Posts Tagged ‘healing’
I Don’t Have to Bear Those Unbearable Situations.
My choices were very limited when I was a child. I couldn’t choose my parents, environment, or what happened in my environment. Not only was I powerless, I was also helpless. By surviving my abuse, I learned to bear terrifying situations that were abusive to my spirit and soul, emotions, and body. I may have dissociated in order to deal with this abuse, or I might have buried memories and feelings. I learned to bear the truly unbearable. It was my way of surviving and keeping myself and my soul alive.
Now I am an adult and it is conceivable that I might just forget that I don’t have to do this any longer. I may not even recognize abusive or unhealthy situations until someone gently brings my attention to them. I am so used to numbing out, or believing that I should be “tough,” that I may stay in unhealthy situations long after I need to. I can help my healing process by checking in with my inner-child to see if she is feeling as if she is being asked to “bear up” once again. I can then use that knowledge along with my judgment to decide if I need to leave a situation or stay. I can make better decisions today about what is challenging and what is hurtful if I am willing to tune in to my child-within’s feelings and exercise my mature thinking.
Making changes will be a process of trial and error and will certainly involve risk and some faith. I will allow myself to make mistakes and know that I will grow from this natural process. Sometimes the amount of pain I am in will help me to determine more readily what I need to do to take care of myself today.
Taking Back My Power!
Victims/survivors of childhood sexual abuse sometimes spend many hours, days, years, waiting for someone to finally come and rescue them. This is childlike thinking and it might keep us locked in a negative mode of refusing to take responsibility for our own lives. We might have assumed surface responsibilities – working, socializing, supporting ourselves financially, emotionally, maybe even thriving in this area. To everyone else, we may appear to be in perfect control of our own destiny.
In real life, we have this tiny inner-child who is still waiting for someone to take care of all those unmet emotional needs. A basic part of growing up and, indeed, healing is realizing that no one else is going to do that for us. It is my job now. It belonged to my caregivers at one time, but now I am an adult. I am the one who can help to meet the emotional needs of my inner-child. She deserves to be attended to.
As I am willing to take simple responsibilities for my own life as an adult, I start to take back my power. I have cheated myself out of this opportunity for growth by waiting for someone else to supply that power for me.
I realize that I must keep on taking back my power from the abuser who originally took it and left me a victim. I will allow that abuser to have less of my power as I grow into taking back more responsibility for my own health. This affirms my inner-child and renames her a survivor – not a victim. Taking back my power is very empowering, and will help me to grow and become strong.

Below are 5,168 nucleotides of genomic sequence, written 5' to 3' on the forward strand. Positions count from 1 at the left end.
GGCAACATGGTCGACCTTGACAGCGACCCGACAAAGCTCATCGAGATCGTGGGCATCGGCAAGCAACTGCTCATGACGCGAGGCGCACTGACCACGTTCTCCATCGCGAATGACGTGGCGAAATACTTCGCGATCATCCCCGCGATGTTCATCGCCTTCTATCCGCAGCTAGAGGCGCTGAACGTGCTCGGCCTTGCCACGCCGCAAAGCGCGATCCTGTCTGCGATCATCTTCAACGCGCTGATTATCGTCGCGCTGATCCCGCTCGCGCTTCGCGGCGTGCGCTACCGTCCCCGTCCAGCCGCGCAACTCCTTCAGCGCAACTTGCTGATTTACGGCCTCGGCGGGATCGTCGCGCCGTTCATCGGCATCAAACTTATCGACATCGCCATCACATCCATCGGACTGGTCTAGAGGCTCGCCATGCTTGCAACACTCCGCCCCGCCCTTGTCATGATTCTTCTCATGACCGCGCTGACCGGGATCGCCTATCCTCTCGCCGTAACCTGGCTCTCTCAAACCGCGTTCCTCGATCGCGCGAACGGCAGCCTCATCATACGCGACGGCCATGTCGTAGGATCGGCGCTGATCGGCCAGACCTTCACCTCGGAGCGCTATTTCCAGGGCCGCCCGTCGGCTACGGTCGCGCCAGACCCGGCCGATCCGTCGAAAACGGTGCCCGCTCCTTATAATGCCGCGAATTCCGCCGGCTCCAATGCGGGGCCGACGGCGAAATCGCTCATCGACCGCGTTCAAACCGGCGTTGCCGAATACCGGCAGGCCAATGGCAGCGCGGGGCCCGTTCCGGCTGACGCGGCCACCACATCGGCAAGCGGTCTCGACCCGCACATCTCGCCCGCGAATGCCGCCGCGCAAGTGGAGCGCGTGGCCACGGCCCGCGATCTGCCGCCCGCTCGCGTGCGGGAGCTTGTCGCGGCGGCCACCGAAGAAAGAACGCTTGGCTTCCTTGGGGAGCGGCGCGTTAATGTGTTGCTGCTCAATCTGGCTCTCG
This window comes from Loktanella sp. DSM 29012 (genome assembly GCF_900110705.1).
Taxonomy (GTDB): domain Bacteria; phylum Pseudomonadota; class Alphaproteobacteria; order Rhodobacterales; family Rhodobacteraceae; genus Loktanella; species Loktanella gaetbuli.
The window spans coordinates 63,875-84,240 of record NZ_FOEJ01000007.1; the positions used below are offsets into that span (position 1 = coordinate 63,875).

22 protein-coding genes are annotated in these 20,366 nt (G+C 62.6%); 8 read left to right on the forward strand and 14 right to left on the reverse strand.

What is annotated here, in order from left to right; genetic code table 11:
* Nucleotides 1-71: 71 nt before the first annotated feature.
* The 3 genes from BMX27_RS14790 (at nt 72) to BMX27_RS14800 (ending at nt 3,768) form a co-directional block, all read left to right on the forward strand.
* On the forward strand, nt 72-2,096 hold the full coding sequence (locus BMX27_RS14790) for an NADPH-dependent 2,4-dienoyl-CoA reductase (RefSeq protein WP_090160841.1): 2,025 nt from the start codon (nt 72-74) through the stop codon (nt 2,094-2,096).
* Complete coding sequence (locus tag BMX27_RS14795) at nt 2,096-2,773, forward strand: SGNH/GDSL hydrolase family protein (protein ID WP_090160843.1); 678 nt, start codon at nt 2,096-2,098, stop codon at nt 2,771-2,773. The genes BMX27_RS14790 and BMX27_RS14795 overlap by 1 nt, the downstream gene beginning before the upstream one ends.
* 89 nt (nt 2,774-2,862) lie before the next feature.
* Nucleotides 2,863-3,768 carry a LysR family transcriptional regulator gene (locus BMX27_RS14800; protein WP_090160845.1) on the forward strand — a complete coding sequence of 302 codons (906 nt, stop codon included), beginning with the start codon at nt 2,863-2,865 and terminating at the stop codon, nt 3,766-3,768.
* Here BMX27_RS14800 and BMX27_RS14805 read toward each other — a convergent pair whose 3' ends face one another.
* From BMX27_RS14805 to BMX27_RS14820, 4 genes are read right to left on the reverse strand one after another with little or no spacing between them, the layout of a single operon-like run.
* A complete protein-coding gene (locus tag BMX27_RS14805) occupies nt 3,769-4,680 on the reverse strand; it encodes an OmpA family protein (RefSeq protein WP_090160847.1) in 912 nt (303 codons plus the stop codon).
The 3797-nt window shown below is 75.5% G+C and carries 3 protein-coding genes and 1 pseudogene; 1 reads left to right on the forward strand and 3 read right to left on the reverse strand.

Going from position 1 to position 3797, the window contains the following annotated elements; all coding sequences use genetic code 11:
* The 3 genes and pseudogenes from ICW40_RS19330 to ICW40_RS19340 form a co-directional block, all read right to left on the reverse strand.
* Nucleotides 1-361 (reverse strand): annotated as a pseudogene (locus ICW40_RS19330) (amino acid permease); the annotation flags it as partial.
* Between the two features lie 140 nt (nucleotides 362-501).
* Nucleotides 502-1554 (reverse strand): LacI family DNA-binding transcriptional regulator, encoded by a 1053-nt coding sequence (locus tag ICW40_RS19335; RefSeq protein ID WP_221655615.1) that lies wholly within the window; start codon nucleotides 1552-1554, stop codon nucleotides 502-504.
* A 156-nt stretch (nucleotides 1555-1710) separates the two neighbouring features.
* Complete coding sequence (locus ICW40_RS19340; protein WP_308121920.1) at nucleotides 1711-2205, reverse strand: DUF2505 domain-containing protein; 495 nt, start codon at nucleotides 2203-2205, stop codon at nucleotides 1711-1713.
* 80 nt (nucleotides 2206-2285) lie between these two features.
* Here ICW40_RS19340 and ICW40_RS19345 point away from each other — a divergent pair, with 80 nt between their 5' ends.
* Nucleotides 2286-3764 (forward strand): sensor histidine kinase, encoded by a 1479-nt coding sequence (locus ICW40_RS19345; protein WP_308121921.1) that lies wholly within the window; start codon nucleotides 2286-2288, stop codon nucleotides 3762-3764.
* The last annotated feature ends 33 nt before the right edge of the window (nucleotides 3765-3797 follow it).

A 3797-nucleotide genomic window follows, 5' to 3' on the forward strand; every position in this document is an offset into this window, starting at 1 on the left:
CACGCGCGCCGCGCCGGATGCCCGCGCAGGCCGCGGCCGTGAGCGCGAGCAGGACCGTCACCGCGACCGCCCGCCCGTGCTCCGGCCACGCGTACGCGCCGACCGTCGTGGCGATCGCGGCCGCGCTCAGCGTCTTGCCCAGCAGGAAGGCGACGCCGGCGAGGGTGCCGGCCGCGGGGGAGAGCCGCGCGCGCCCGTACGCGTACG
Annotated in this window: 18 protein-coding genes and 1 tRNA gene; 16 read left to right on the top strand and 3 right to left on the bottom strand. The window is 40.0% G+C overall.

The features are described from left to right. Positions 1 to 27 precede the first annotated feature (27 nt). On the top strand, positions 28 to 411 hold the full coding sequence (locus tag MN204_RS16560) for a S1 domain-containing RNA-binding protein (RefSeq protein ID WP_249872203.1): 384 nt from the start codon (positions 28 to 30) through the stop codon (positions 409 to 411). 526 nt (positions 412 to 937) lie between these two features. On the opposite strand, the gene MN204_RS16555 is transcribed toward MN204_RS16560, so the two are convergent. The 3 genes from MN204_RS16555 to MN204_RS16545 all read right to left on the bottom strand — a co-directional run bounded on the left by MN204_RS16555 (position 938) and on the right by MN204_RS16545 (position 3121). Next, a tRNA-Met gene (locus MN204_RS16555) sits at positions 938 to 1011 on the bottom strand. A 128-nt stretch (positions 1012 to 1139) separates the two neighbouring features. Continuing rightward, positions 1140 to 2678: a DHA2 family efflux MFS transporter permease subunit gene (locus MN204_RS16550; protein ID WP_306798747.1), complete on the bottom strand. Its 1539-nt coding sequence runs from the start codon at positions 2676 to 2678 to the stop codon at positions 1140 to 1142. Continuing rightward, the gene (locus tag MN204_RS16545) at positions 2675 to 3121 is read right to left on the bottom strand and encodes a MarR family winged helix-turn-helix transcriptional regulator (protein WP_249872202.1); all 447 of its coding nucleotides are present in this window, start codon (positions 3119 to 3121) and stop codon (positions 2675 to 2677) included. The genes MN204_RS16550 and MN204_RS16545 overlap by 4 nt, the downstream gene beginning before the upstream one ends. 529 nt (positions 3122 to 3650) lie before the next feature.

I have heard many people tell me that I was strong – maybe even at times when I felt the weakest. They were seeing the inner me – something that it is difficult for me to admit or even know of. I learned as a survivor of abuse that I was weaker – especially weaker than the abuser. My real gift of strength was stolen from me and has stayed hidden deep within me for years. This source of strength carried me through horrible and sometimes life-threatening situations. This is what other people have seen.
Once again it is my spirit within that has refused to give up, no matter what happened. It would not die during the abuse, and it refuses even more vehemently to die now. As I continue to choose this loving path of healing, I can have faith that my source of inner strength will continue to be there for me – even under the worst conditions. I am strong.
One of the thing I did not receive as a child was the quality of gentleness. The sexual abuse was not gentle to my body, emotions, spirit, or intellect. Instead I got disrespect, harshness, and sometimes brutality. It is not a surprise that one of the hardest things for me to give myself now, is gentleness.
When I feel critical of myself, I will stop and remember that this emanates from all the messages I received from my offenders. Instead of continuing to support these falsities, I will start to replace the thoughts with ones I originally deserved to hear – full of gentleness and loving support of my precious being. This is one of the ways in which I can continue to hold the right people accountable and I can begin to adopt an attitude of gentleness toward myself.
I need to be gentle with all parts of myself. I have too long had the burden of someone else’s sickness and shame.
I can be gentle with myself by honoring and respecting all of my feelings and by affirming the beautifully, unique pace of my healing process. I will treat myself as I would a young child in times of great pain and fear – with patience, understanding, and gentleness.